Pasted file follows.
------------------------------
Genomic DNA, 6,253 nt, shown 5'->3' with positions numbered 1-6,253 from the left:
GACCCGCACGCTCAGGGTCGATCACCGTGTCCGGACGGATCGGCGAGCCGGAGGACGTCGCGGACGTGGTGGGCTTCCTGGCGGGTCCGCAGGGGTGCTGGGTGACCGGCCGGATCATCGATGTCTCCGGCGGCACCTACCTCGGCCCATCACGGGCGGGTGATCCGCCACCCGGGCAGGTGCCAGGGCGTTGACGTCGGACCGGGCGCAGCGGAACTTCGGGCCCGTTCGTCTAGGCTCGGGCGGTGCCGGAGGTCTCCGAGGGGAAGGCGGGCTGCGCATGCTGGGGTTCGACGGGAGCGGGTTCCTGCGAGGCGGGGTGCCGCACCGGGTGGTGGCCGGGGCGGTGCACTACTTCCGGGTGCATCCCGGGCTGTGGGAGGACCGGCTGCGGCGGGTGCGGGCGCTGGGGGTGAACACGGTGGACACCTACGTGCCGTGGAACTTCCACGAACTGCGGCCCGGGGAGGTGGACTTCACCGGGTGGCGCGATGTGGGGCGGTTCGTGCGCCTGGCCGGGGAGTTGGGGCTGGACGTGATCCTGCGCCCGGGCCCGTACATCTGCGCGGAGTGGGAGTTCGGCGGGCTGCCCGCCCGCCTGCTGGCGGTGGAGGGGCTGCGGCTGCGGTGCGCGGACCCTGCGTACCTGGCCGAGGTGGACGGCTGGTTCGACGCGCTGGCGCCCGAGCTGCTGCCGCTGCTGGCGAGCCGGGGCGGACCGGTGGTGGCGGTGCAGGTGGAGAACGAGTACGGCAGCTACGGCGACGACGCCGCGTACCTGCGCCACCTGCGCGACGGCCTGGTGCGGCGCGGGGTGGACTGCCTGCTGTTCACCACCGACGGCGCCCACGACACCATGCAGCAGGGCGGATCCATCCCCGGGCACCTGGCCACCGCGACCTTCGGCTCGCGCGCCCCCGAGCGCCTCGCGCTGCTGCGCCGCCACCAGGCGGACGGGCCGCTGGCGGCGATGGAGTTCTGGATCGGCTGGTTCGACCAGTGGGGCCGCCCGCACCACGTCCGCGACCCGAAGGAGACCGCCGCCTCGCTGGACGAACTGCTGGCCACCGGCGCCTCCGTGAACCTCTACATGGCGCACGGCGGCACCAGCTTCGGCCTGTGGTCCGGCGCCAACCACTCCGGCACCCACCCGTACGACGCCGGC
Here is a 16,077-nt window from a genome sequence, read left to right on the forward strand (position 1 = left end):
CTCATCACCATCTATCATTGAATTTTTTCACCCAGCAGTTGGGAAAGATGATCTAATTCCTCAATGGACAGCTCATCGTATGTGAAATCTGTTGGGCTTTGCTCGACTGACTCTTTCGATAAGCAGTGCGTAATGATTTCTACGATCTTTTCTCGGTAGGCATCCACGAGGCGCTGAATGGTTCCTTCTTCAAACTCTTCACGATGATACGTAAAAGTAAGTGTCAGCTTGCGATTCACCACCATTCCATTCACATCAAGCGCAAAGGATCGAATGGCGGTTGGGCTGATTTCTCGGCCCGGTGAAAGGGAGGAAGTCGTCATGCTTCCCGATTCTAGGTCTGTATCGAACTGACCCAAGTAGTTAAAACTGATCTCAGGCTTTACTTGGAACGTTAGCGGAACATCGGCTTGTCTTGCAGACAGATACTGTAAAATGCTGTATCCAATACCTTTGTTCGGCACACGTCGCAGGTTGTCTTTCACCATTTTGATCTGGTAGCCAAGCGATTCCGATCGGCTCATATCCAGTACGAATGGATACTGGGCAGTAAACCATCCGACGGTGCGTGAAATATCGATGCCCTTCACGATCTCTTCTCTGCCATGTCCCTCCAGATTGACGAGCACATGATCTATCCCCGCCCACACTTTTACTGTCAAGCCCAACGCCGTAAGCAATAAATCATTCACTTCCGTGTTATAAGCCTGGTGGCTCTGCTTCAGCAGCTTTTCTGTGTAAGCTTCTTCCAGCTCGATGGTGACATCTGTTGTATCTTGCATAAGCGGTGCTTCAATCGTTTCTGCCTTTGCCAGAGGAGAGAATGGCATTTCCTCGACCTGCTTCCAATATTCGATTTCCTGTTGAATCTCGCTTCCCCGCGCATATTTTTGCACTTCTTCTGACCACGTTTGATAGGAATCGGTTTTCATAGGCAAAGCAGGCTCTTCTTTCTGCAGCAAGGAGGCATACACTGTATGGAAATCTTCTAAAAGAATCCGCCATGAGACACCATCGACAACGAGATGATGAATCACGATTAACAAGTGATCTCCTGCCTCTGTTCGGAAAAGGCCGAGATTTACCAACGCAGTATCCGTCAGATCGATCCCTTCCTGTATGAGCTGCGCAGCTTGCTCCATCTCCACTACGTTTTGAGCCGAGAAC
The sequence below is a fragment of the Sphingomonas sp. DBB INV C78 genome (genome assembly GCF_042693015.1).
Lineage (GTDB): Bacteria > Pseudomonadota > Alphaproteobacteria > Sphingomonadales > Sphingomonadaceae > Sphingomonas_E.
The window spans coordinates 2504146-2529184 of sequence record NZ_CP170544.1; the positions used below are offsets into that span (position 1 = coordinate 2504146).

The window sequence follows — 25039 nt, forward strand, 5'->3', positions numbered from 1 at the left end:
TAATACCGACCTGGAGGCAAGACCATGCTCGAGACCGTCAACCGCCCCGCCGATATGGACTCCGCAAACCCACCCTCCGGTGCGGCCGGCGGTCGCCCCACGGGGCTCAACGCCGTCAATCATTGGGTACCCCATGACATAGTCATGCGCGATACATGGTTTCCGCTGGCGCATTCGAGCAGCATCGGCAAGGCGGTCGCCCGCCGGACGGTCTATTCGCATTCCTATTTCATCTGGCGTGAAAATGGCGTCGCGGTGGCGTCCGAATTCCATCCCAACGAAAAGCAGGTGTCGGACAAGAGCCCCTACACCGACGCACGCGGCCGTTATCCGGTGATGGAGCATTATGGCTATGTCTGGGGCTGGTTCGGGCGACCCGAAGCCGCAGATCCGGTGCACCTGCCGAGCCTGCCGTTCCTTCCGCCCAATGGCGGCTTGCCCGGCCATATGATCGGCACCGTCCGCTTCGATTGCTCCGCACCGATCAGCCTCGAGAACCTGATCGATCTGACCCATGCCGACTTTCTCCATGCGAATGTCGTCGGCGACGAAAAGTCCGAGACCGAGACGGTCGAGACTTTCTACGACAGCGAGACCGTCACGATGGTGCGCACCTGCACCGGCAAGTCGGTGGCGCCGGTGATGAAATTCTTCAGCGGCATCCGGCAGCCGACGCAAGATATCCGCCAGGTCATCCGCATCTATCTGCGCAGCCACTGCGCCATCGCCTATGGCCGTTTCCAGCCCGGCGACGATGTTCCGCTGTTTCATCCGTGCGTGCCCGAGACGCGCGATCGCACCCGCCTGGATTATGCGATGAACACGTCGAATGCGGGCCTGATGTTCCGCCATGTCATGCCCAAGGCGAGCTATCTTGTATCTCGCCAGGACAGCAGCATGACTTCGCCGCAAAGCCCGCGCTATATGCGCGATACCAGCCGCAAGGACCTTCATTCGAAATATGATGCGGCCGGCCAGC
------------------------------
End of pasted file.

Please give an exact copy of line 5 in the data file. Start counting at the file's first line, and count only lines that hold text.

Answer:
The sequence below is a fragment of the Sphingomonas sp. DBB INV C78 genome (genome assembly GCF_042693015.1).